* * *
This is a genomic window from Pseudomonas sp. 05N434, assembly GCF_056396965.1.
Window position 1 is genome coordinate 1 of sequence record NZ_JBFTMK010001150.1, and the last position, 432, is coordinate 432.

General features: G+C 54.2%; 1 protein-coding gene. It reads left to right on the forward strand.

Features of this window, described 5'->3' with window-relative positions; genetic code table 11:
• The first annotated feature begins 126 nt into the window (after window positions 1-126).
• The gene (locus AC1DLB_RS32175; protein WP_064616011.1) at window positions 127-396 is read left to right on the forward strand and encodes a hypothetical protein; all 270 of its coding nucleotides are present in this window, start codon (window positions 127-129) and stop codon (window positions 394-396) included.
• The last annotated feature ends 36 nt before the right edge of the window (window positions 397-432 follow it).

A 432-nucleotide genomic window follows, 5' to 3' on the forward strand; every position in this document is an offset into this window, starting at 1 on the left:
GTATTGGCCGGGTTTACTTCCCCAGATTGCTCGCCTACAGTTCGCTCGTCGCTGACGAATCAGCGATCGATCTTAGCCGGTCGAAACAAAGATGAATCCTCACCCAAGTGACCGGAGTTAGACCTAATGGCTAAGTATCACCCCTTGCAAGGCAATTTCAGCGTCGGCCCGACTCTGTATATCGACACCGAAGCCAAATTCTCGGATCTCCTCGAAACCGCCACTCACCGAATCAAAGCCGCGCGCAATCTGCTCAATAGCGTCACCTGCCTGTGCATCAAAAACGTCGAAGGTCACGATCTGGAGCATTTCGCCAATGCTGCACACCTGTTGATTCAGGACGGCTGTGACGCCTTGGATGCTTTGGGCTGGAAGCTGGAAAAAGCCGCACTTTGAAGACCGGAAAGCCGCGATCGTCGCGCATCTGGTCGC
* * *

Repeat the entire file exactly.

This is a genomic window from Pseudomonas sp. 05N434, assembly GCF_056396965.1.
Window position 1 is genome coordinate 1 of sequence record NZ_JBFTMK010001150.1, and the last position, 432, is coordinate 432.

General features: G+C 54.2%; 1 protein-coding gene. It reads left to right on the forward strand.

Features of this window, described 5'->3' with window-relative positions; genetic code table 11:
• The first annotated feature begins 126 nt into the window (after window positions 1-126).
• The gene (locus AC1DLB_RS32175; protein WP_064616011.1) at window positions 127-396 is read left to right on the forward strand and encodes a hypothetical protein; all 270 of its coding nucleotides are present in this window, start codon (window positions 127-129) and stop codon (window positions 394-396) included.
• The last annotated feature ends 36 nt before the right edge of the window (window positions 397-432 follow it).

A 432-nucleotide genomic window follows, 5' to 3' on the forward strand; every position in this document is an offset into this window, starting at 1 on the left:
GTATTGGCCGGGTTTACTTCCCCAGATTGCTCGCCTACAGTTCGCTCGTCGCTGACGAATCAGCGATCGATCTTAGCCGGTCGAAACAAAGATGAATCCTCACCCAAGTGACCGGAGTTAGACCTAATGGCTAAGTATCACCCCTTGCAAGGCAATTTCAGCGTCGGCCCGACTCTGTATATCGACACCGAAGCCAAATTCTCGGATCTCCTCGAAACCGCCACTCACCGAATCAAAGCCGCGCGCAATCTGCTCAATAGCGTCACCTGCCTGTGCATCAAAAACGTCGAAGGTCACGATCTGGAGCATTTCGCCAATGCTGCACACCTGTTGATTCAGGACGGCTGTGACGCCTTGGATGCTTTGGGCTGGAAGCTGGAAAAAGCCGCACTTTGAAGACCGGAAAGCCGCGATCGTCGCGCATCTGGTCGC